Meet Your Needs – The Garbage Collector and the Sweet Smell of Success

When I mistook him for a dead body he was at the end of the line.

It was cold and dark, and I was tired, so I went in search of my hotel, and that’s when I tripped over the bundle of rags that turned out to be a human being – a man, dishevelled, freezing and at the very, very end of his energy and resources.  I stood him up and helped him inside, but the small-town hotel was not welcoming to him, or me.

His name was Tim, and I took him into the reluctant hotel, gave him a room for the night, and asked him to get bathed and shaved and meet me for supper.  He was stone cold sober, unlike many who have suffered a similar fate, and he couldn’t believe that life was going to give him his first break, ever, despite his suspicions at my motives.  I walked a block to a surplus store and bought him some new boots and clothes.

My day had started in a tyre factory in an unremarkable town in the mid-west of the USA, helping to rescue a company and its workers from the command and control culture perpetuated by an ex-Army major who managed the plant.  That’s another story for another day, and with a happy ending.

Tim had been a soldier.  Nothing special – just an ordinary, everyday grunt (his words) who had done his bit for his country, fighting the war on something or other.  His parents had been ordinary folk, but without the skills to help Tim achieve his potential.  They had meant to be good parents, and tried everything they could, but Tim just didn’t smell the sweet scent of success in time.  In fact, Tim had got to nearly forty years of age and never discovered one thing he was good at.  Every school report and every army record on him suggested he was mediocre, at best.  Every signal that Tim ever received in life from anybody suggested failure, in Tim’s eyes.  His first wife had left him three years earlier after a series of job lay-offs, and Tim had recently lost his place at a men’s hostel.  He had held it all together until a couple of weeks before I met him, but his depression had got the better of his punctuality and he’d been fired from the garbage collecting company he worked for.  Tim quickly became a bum, a hobo, a down and out, living in the hostel, and with the help and support of a few passers-by.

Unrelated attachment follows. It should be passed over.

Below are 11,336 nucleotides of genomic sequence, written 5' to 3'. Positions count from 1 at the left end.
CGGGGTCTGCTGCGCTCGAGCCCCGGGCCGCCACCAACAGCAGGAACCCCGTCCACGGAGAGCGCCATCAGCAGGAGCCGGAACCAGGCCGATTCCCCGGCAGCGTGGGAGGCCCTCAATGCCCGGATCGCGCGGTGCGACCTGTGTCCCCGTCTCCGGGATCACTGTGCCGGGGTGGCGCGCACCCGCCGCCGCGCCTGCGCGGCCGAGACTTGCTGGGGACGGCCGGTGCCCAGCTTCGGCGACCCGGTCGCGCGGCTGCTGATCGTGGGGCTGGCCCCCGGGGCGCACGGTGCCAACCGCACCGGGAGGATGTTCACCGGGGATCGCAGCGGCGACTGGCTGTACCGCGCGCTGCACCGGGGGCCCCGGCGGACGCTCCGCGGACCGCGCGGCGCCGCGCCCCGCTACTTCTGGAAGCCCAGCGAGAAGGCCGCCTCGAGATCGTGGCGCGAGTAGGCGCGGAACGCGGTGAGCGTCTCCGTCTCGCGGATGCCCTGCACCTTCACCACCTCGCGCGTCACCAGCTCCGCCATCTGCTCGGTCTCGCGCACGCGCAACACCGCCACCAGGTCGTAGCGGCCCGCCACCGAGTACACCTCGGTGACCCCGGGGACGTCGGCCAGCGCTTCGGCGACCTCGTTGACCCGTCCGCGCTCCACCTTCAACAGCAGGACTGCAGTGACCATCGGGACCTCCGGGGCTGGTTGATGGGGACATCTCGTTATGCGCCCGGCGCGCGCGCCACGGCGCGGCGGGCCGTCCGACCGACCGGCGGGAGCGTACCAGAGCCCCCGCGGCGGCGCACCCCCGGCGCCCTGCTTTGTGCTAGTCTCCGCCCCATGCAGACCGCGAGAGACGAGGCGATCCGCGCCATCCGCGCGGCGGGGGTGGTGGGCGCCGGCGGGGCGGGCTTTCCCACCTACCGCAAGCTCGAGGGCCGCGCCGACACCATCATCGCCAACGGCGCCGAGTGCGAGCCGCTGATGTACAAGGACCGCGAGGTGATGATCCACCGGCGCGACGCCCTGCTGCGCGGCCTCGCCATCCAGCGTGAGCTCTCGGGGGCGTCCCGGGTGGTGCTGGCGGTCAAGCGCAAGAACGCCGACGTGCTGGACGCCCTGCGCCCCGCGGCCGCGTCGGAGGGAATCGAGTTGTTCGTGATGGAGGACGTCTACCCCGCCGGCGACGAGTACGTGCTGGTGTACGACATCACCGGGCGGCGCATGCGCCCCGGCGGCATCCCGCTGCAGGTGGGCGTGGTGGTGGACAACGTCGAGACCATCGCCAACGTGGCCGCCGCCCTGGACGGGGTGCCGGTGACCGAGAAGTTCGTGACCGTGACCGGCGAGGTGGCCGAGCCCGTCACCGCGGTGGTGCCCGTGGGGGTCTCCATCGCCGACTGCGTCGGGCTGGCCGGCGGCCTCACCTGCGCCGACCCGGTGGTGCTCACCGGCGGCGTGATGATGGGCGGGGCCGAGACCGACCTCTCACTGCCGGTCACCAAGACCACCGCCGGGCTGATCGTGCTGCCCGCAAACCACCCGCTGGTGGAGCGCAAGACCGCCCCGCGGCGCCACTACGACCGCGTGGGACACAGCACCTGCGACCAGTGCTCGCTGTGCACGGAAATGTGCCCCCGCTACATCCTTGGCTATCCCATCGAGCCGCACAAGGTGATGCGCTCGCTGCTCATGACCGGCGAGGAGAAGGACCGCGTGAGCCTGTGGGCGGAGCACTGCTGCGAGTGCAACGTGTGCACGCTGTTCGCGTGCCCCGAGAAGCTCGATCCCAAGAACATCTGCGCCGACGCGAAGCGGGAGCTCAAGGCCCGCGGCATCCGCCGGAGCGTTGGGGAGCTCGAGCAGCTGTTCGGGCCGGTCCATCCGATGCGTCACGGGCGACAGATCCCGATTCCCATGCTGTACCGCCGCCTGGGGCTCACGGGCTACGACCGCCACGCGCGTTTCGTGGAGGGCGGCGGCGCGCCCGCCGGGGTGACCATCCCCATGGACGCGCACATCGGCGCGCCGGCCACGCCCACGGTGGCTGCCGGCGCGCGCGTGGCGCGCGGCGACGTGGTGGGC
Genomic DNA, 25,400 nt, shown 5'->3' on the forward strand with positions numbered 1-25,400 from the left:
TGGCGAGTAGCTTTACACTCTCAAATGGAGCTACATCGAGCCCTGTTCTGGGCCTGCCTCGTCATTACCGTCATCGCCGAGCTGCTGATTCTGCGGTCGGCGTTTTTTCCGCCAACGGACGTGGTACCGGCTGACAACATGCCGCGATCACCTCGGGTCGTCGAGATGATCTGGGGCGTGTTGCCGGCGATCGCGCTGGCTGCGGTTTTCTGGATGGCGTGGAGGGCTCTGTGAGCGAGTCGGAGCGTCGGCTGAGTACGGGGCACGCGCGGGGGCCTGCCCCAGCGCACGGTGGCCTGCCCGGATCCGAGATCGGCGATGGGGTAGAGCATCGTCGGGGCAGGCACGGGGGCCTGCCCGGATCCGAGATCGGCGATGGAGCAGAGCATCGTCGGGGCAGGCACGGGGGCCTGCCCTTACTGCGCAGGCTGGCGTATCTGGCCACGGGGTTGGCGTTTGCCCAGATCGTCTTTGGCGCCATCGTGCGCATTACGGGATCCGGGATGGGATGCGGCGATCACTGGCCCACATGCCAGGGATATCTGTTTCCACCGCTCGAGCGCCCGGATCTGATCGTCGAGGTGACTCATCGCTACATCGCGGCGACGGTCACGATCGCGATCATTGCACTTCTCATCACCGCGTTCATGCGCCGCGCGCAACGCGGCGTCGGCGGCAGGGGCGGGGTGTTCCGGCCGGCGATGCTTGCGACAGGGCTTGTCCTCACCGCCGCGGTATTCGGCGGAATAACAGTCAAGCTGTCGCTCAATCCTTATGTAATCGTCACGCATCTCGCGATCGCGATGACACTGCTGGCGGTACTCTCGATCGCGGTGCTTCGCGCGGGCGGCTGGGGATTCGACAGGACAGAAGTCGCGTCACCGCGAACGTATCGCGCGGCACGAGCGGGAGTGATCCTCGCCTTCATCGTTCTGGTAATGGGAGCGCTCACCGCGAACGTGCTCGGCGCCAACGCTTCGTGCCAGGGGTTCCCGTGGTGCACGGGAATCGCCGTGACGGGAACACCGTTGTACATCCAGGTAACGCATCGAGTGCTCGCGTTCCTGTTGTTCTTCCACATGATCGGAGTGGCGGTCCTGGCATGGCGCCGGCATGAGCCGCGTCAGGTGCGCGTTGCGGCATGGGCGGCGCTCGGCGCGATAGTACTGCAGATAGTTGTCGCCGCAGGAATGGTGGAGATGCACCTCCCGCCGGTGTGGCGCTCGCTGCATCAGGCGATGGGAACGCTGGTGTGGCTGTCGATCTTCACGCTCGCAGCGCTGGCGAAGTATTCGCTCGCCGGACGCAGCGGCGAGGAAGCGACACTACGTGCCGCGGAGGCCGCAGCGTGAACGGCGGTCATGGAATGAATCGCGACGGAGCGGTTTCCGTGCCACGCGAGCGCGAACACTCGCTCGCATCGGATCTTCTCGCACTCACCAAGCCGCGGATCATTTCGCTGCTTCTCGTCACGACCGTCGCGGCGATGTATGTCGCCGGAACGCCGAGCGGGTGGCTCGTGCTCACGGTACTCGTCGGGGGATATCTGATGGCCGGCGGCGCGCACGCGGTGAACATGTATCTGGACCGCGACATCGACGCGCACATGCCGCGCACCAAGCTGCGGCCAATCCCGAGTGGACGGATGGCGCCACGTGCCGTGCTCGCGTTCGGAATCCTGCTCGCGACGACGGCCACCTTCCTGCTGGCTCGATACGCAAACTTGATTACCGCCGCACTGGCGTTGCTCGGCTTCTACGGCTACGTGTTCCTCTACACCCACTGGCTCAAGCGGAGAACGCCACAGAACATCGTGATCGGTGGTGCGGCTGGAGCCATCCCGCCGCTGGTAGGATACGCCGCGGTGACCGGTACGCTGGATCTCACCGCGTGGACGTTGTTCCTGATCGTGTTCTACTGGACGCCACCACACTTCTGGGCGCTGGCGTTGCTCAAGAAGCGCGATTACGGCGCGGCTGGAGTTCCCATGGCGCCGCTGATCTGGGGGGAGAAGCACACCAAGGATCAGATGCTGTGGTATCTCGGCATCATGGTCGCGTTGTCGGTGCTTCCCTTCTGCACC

He had previously been offered counselling for his depression by a Veteran’s organisation, but when they discovered Tim had no trace of Post-Traumatic Stress Disorder he was sent on his way.

We talked long into the evening, and after hearing his life story I told him, yes, told him, to meet me for breakfast at 07:00, and that I had a plan which stood a chance of defeating his depression for good.  I also suggested he would feel good about himself if he had the shiniest shoes in the world.  The boot polish and rags we bought were put to good use that night, as Tim arrived for breakfast with a ramrod straight back, and shoes I could use as a mirror.  Tim reported the best night’s sleep he’d had in a long, long time, and he was every bit as proud of those shiny shoes as I had ever seen a man.